Review Summary: Obscura isn’t as obscure as they once were, but that doesn't stop them from releasing another quality technical death metal album.3 of 4 thought this review was well written
Back during Retribution
and even on Cosmogenesis
, Obscura’s bass heavy sound and progressive songwriting had a very unique feeling to them, and in a sense still do. However, today we have Omnivium
and Obscura seems to have done little more than slowly refine their songwriting into a more and more proficient level of odd but well-sculpted technical death metal. In the scope of the entire technical death metal genre, Obscura has a sound to them very much its own, but within their discography change seems to be far from a priority.
Now lack of change does not equate to low quality, and I’m well aware of that. However it’s difficult to justify rating this any higher than one would rate Cosmogenesis
which essentially is superior to this album in almost every field. Omnivium
is not without its own merits though, with plenty of what Obscura does best such as overamplified bass and groundshaking technicality. Unfortunately, they do not venture too much further past this. Vocals, riffs and beats remain largely the same albeit with some softer sounding passages (one of which opens the album). The vocal explosions backed by furious bass riffs played along a blast beat is getting a little old, especially considering that none of them have really changed all that much, and if at all have been dumbed down a tad. Everything works, but that’s about all there is to say.
Comparisons aside, Omnivium
in itself is a great album. The technicality and songwriting skill has most definitely carried over from their other two albums and shows a level of improvement in some cases. Guitar riffs are still off-the-wall insane and bass riffs are jacked up so you’d have to be hard of hearing not to identify them. What the album does best is refine a sound that is already well crafted and original and turn it even more into a unique and polished version of itself. On one hand, the production feels much more organic than the previous two, which can go both ways for listeners. These fellows still love their astronomy but have thrown in an equally prominent theme of spirit and transcendence perhaps displayed best on “Velocity” or “Aevum” on Omnivium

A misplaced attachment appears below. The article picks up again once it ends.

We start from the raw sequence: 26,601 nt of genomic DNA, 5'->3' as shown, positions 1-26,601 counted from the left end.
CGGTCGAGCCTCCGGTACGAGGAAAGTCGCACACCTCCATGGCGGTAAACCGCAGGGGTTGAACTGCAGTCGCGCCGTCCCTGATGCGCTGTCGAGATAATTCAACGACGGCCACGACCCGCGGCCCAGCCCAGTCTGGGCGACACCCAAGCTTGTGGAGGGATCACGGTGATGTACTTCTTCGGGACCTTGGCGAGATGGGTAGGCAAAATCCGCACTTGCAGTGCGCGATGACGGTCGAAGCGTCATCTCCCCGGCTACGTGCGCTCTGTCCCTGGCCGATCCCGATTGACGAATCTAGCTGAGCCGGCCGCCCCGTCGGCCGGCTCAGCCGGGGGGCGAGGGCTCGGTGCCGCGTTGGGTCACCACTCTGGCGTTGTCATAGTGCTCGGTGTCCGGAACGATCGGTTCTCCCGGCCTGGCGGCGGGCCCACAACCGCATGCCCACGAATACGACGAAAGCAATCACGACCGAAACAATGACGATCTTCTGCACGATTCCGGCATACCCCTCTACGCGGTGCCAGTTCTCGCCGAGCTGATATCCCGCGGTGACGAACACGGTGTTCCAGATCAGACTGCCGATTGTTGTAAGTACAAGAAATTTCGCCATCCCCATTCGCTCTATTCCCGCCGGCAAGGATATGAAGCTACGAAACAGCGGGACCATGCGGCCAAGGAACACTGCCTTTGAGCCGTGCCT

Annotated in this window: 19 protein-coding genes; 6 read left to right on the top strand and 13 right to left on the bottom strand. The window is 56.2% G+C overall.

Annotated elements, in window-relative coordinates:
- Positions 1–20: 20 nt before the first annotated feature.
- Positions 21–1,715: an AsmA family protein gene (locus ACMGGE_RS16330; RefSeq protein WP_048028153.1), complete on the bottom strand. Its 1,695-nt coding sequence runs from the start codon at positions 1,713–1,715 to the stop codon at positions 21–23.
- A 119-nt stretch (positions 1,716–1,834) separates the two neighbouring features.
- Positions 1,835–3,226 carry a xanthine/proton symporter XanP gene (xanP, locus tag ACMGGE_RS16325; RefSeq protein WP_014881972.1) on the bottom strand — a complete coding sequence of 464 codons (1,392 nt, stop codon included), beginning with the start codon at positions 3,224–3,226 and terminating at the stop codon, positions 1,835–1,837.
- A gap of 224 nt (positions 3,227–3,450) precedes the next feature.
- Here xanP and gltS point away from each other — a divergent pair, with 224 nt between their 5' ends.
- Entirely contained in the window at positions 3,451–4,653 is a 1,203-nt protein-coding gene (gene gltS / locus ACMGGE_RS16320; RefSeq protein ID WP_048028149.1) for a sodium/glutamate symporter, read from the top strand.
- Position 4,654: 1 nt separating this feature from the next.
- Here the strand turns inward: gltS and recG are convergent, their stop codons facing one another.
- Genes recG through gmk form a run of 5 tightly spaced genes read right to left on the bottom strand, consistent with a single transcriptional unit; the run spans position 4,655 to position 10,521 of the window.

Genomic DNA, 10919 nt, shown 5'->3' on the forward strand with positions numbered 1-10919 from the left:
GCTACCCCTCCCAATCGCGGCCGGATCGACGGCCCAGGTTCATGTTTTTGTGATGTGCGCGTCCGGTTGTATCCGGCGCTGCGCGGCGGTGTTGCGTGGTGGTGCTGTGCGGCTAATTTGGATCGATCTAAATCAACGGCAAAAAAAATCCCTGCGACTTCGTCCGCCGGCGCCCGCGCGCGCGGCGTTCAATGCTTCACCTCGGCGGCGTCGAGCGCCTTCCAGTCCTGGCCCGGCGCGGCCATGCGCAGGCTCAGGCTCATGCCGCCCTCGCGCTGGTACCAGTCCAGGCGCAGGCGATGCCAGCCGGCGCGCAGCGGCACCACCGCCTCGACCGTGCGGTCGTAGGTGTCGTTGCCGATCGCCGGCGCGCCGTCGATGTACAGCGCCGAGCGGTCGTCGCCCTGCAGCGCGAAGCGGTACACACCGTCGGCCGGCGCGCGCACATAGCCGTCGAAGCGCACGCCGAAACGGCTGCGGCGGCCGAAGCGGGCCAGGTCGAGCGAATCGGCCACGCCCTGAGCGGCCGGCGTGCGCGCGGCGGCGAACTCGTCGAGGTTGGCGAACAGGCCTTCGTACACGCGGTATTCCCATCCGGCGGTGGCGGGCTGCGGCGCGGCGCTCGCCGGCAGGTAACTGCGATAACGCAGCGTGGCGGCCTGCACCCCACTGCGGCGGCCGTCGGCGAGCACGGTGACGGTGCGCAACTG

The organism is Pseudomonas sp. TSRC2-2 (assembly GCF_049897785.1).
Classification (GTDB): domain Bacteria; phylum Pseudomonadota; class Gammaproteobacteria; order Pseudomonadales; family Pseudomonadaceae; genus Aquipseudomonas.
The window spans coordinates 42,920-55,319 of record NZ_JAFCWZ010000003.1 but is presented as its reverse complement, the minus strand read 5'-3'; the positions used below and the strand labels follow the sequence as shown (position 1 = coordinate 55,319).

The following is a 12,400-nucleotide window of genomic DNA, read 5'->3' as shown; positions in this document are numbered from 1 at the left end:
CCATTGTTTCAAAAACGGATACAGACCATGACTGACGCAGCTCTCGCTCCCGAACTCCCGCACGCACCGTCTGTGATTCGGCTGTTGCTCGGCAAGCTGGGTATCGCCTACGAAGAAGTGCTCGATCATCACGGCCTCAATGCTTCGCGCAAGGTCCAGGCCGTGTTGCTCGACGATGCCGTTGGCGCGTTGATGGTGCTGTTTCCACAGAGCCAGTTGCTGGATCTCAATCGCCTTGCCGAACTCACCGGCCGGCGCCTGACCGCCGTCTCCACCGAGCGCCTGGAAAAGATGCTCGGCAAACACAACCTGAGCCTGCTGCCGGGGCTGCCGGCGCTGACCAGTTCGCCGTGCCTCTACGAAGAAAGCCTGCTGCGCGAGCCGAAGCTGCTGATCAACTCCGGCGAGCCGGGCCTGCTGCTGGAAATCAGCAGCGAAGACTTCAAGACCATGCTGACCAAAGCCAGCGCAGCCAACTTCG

. Solos still showcase the immense playing ability of each individual member and the songs in themselves are a feat in their own right and are up to snuff with past releases and may be the one area Obscura has truly polished itself undoubtedly on Omnivium
. Steffen Kummerer is still head of the vocal department and decided to throw some spacey cleans onto the album and are a nice little addition but overall his vocals are the same deep lows as they were on Cosmogenesis
offers plenty more Obscura, but if they want to stay in the game, they’re going to have to shake it up at some point.
For many, Omnivium
will be in their contender spot for album of the year already. Others already have it checked off for disappointments of the year. In itself, Obscura’s latest outing cannot be called bad or lackluster, but can certainly be called a step down from their last album. Obscura still has yet to disappoint, perhaps because they’re not willing to take that chance and stray from their comfort zone in technical death metal songwriting. Omnivium
is a must-buy for Obscura fans and is as good an entry point as any for those not familiar with their work, but owners of Cosmogenesis
may want to think twice before purchasing.